At 1025:09, the pilot said, "...need some forecast information...going to...d f w (Dallas/Fort Worth) sometime this evening v f r flight...." The PF2 specialist said, "...well that's not gonna happen...."
At 1026:01, the PF2 specialist said, "...and you said v f r only right." The pilot answered, "Yes sir."
The PF2 specialist gave the pilot the following weather information at 1026:05: "...highly improbable (VFR)...an unsettled frontal boundary extends westward to middle Georgia northern Alabama, Mississippi northwestward up into Missouri and Kansas and then it's back to the southwest through Oklahoma across the Texas panhandle north northwestward up through the Rockies...by this afternoon these systems are gonna still be kinda be in the same general vicinity...scattered thunderstorms and rain showers this morning and probably for the better part of the day as well we have an AIRMET in effect throughout Tennessee, Alabama, Mississippi, Arkansas, Louisiana and eastern Texas for occasional i f r conditions and mist stratus and precipitation there's an AIRMET over the western half of Tennessee, Arkansas and eastern Oklahoma for low level wind shears and...Texas for occasional moderate turbulence below fifteen thousand feet...weather radar shows widespread areas of scattered mostly light rain and rain showers...a developing area of intense precipitation building over central Texas in general for today forecasted conditions enroute from the area forecast over eastern Tennessee, from now up until eighteen hundred zulu (1400) ceilings and visibility at or below a thousand and three in stratus and mist after eighteen hundred zulu becoming ceilings one thousand five hundred broken and scattered to widely scattered thunderstorms and rain showers down over the northern portions of Mississippi after eighteen hundred zulu ceilings fifteen hundred to twenty five hundred broken five thousand overcast occasional visibility three to five miles in numerous rain showers and thunderstorms a few possibly severe on into northern Louisiana...into northern Texas after fifteen hundred zulu (1100) it'll start to improve to three thousand scattered six thousand scattered twelve thousand broken after nineteen hundred zulu (1500) no significant clouds or weather so what are you gonna do...but over south central Texas and southern Texas you gonna have the big thunderstorms again...the question is what are you gonna do."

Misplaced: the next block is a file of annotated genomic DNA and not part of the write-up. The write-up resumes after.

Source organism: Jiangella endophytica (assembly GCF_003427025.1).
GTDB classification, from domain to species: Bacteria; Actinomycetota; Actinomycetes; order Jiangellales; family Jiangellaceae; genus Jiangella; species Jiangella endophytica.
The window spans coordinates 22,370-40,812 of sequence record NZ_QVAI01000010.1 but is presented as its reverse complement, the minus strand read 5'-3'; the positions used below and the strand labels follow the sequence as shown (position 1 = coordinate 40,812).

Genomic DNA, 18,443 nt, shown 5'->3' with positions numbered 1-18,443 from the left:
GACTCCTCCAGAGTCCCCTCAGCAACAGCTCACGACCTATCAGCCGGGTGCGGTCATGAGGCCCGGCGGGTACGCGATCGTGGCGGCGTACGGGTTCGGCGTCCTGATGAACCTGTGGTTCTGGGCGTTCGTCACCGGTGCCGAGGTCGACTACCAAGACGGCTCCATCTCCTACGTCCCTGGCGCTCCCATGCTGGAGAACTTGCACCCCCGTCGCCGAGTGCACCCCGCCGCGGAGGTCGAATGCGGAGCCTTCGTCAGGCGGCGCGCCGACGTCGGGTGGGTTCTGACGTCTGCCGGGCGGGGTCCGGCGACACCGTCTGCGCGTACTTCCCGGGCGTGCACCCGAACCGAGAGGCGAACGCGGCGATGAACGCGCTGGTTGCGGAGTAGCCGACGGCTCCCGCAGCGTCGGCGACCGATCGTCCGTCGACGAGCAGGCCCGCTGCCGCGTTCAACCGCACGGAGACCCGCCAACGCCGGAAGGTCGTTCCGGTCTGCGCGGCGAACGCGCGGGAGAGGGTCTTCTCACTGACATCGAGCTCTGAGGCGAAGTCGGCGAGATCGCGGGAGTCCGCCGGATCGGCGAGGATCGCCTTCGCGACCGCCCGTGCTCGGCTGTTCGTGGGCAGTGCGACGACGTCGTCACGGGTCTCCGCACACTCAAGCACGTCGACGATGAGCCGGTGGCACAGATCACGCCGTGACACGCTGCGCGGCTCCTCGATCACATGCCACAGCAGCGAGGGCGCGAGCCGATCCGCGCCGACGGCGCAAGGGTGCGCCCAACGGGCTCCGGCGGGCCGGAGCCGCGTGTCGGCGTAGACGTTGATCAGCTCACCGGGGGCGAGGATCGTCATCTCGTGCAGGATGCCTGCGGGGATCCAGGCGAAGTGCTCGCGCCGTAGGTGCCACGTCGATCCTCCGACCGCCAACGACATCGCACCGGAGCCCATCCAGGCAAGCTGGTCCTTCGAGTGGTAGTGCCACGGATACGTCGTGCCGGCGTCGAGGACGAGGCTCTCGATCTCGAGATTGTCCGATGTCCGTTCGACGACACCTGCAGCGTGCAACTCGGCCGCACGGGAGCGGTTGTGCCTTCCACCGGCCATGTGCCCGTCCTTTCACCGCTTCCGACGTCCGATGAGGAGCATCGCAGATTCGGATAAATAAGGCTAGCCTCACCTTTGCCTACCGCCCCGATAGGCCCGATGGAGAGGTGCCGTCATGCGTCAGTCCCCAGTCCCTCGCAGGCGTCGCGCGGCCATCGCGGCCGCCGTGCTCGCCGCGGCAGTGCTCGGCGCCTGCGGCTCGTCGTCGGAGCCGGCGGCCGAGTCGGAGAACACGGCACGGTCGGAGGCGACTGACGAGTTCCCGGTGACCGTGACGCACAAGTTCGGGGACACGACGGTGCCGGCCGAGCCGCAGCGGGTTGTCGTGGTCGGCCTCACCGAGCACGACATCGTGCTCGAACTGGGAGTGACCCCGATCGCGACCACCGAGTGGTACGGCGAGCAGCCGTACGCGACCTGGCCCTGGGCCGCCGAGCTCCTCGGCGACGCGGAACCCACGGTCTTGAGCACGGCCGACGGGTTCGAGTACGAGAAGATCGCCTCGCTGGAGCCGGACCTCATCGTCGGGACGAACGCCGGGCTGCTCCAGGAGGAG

At 1030:34, the pilot said, "I'm probably going to wait." The PF2 specialist said, '...yeah cause I think you are gonna be pretty well stuck here."
At 1030:39, the pilot said, "...yeah see...right here...I'm in Dayton...and...it's all foggy." PF2 said, " You're not in the big blue hole huh." The pilot answered, "Nope like to think I was but it's not here yet." The PF2 told the pilot, "...I tell you what Knoxville and Chattanooga are down...just totally wiped out with fog this morning.
At 1031:00, the pilot said, "...yeah well it was earlier...I would have suspected that it was less than three to four hundred feet...from just looking outside...it's not windy it's just foggy."
The specialist told the pilot that the system would take about 24 to 36 hours to clear, and the phone call ended at 1032:13.
At 1237:51, the pilot of N9796Y called the Nashville AFSS a second time and was briefed by the Preflight 13 (PF13) specialist. He said, "...I need a little forecast information for maybe the next couple of hours...I'm...v f r I need to go v f r...."
At 1238:38, the PF13 specialist gave the pilot the following briefing, "...AIRMETS for IFR all the way to Texarkana and on down to the southeastern Texas...that's going to last I think IFR to Texas, Arkansas, Tennessee, Mississippi, Alabama, improving over southern portion...between fifteen (1100) and eighteen (1400) and continuing beyond twenty one z (1700) through the rest of the day over northern portion...Chattanooga has got a whole mile and a half...Memphis is eight hundred...they're down to six hundred overcast two and a half...i f r six hundred overcast...its better in Texas...but...we got a long way to go here it appears at eighteen hundred zulu (1400) I'm showing i f r running from right around Chattanooga southeast Tennessee, across northern Alabama, down into central Mississippi and on to the southwest marginal v f r all the way through Tennessee, all the way over to Arkansas, Texarkana so it's gonna be awhile."